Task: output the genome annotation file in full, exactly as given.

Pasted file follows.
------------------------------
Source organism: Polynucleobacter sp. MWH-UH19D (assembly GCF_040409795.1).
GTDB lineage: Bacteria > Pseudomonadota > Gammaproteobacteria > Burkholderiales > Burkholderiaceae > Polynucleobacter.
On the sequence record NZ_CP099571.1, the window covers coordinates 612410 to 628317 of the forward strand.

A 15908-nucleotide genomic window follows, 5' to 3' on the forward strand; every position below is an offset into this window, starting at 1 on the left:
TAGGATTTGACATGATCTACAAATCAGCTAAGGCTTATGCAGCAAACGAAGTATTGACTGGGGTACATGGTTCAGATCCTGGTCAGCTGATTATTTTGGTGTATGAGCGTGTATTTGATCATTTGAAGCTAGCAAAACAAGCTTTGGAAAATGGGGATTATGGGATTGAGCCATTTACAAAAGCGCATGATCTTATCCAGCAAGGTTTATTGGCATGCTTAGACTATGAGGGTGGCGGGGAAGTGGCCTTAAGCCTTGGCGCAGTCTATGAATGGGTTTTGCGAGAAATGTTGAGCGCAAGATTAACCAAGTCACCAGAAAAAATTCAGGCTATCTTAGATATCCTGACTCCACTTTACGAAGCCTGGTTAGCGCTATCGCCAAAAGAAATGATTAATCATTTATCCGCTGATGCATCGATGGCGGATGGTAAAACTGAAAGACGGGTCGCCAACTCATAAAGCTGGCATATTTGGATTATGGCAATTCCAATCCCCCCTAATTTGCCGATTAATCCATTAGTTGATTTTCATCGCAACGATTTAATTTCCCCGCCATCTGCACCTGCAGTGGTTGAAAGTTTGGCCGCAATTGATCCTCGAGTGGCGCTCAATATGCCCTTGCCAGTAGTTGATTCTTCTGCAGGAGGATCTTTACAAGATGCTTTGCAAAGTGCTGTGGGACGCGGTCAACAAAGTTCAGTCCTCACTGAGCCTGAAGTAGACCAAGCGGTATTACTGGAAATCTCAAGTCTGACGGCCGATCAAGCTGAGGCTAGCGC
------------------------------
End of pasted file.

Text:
Source organism: Polynucleobacter sp. MWH-UH19D (assembly GCF_040409795.1).
GTDB lineage: Bacteria > Pseudomonadota > Gammaproteobacteria > Burkholderiales > Burkholderiaceae > Polynucleobacter.
On the sequence record NZ_CP099571.1, the window covers coordinates 612410 to 628317 of the forward strand.

A 15908-nucleotide genomic window follows, 5' to 3' on the forward strand; every position below is an offset into this window, starting at 1 on the left:
TAGGATTTGACATGATCTACAAATCAGCTAAGGCTTATGCAGCAAACGAAGTATTGACTGGGGTACATGGTTCAGATCCTGGTCAGCTGATTATTTTGGTGTATGAGCGTGTATTTGATCATTTGAAGCTAGCAAAACAAGCTTTGGAAAATGGGGATTATGGGATTGAGCCATTTACAAAAGCGCATGATCTTATCCAGCAAGGTTTATTGGCATGCTTAGACTATGAGGGTGGCGGGGAAGTGGCCTTAAGCCTTGGCGCAGTCTATGAATGGGTTTTGCGAGAAATGTTGAGCGCAAGATTAACCAAGTCACCAGAAAAAATTCAGGCTATCTTAGATATCCTGACTCCACTTTACGAAGCCTGGTTAGCGCTATCGCCAAAAGAAATGATTAATCATTTATCCGCTGATGCATCGATGGCGGATGGTAAAACTGAAAGACGGGTCGCCAACTCATAAAGCTGGCATATTTGGATTATGGCAATTCCAATCCCCCCTAATTTGCCGATTAATCCATTAGTTGATTTTCATCGCAACGATTTAATTTCCCCGCCATCTGCACCTGCAGTGGTTGAAAGTTTGGCCGCAATTGATCCTCGAGTGGCGCTCAATATGCCCTTGCCAGTAGTTGATTCTTCTGCAGGAGGATCTTTACAAGATGCTTTGCAAAGTGCTGTGGGACGCGGTCAACAAAGTTCAGTCCTCACTGAGCCTGAAGTAGACCAAGCGGTATTACTGGAAATCTCAAGTCTGACGGCCGATCAAGCTGAGGCTAGCGC